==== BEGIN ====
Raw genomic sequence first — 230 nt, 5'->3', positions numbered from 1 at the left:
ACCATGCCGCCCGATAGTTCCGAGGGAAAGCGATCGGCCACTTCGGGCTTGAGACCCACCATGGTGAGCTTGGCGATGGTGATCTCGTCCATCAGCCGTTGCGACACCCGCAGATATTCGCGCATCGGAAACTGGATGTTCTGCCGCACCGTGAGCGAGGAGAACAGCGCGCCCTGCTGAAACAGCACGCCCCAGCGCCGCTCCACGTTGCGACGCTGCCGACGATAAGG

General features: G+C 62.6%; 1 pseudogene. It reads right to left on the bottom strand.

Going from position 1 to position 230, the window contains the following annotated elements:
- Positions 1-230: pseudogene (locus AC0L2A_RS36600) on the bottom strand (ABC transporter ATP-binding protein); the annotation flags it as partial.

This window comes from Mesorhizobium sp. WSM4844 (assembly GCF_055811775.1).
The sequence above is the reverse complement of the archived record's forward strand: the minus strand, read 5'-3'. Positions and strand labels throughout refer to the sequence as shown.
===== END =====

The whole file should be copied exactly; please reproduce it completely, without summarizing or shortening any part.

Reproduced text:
Raw genomic sequence first — 230 nt, 5'->3', positions numbered from 1 at the left:
ACCATGCCGCCCGATAGTTCCGAGGGAAAGCGATCGGCCACTTCGGGCTTGAGACCCACCATGGTGAGCTTGGCGATGGTGATCTCGTCCATCAGCCGTTGCGACACCCGCAGATATTCGCGCATCGGAAACTGGATGTTCTGCCGCACCGTGAGCGAGGAGAACAGCGCGCCCTGCTGAAACAGCACGCCCCAGCGCCGCTCCACGTTGCGACGCTGCCGACGATAAGG

General features: G+C 62.6%; 1 pseudogene. It reads right to left on the bottom strand.

Going from position 1 to position 230, the window contains the following annotated elements:
- Positions 1-230: pseudogene (locus AC0L2A_RS36600) on the bottom strand (ABC transporter ATP-binding protein); the annotation flags it as partial.

This window comes from Mesorhizobium sp. WSM4844 (assembly GCF_055811775.1).
The sequence above is the reverse complement of the archived record's forward strand: the minus strand, read 5'-3'. Positions and strand labels throughout refer to the sequence as shown.